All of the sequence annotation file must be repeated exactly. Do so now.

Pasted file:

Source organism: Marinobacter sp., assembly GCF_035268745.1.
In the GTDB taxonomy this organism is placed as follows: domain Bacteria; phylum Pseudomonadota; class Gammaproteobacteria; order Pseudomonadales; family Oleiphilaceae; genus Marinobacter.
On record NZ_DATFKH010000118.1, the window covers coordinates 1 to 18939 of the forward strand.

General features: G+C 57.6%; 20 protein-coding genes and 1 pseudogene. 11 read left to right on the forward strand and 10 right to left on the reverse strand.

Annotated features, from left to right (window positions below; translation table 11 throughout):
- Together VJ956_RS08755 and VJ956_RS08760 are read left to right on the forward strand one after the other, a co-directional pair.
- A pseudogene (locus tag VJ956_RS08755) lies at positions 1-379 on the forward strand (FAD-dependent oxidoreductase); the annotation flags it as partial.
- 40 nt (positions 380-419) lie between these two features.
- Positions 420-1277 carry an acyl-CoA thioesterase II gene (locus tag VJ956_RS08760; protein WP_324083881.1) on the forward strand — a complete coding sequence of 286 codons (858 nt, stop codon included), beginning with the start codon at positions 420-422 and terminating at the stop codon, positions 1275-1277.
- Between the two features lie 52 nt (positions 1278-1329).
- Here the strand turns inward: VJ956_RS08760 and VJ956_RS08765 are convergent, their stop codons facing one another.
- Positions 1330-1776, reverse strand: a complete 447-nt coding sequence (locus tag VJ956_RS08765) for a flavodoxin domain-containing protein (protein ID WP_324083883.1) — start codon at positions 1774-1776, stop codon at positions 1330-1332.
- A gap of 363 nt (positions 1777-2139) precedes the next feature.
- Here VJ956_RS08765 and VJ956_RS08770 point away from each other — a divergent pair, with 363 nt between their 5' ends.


Source organism: Marinobacter sp., assembly GCF_035268745.1.
In the GTDB taxonomy this organism is placed as follows: domain Bacteria; phylum Pseudomonadota; class Gammaproteobacteria; order Pseudomonadales; family Oleiphilaceae; genus Marinobacter.
On record NZ_DATFKH010000118.1, the window covers coordinates 1 to 18939 of the forward strand.

General features: G+C 57.6%; 20 protein-coding genes and 1 pseudogene. 11 read left to right on the forward strand and 10 right to left on the reverse strand.

Annotated features, from left to right (window positions below; translation table 11 throughout):
- Together VJ956_RS08755 and VJ956_RS08760 are read left to right on the forward strand one after the other, a co-directional pair.
- A pseudogene (locus tag VJ956_RS08755) lies at positions 1-379 on the forward strand (FAD-dependent oxidoreductase); the annotation flags it as partial.
- 40 nt (positions 380-419) lie between these two features.
- Positions 420-1277 carry an acyl-CoA thioesterase II gene (locus tag VJ956_RS08760; protein WP_324083881.1) on the forward strand — a complete coding sequence of 286 codons (858 nt, stop codon included), beginning with the start codon at positions 420-422 and terminating at the stop codon, positions 1275-1277.
- Between the two features lie 52 nt (positions 1278-1329).
- Here the strand turns inward: VJ956_RS08760 and VJ956_RS08765 are convergent, their stop codons facing one another.
- Positions 1330-1776, reverse strand: a complete 447-nt coding sequence (locus tag VJ956_RS08765) for a flavodoxin domain-containing protein (protein ID WP_324083883.1) — start codon at positions 1774-1776, stop codon at positions 1330-1332.
- A gap of 363 nt (positions 1777-2139) precedes the next feature.
- Here VJ956_RS08765 and VJ956_RS08770 point away from each other — a divergent pair, with 363 nt between their 5' ends.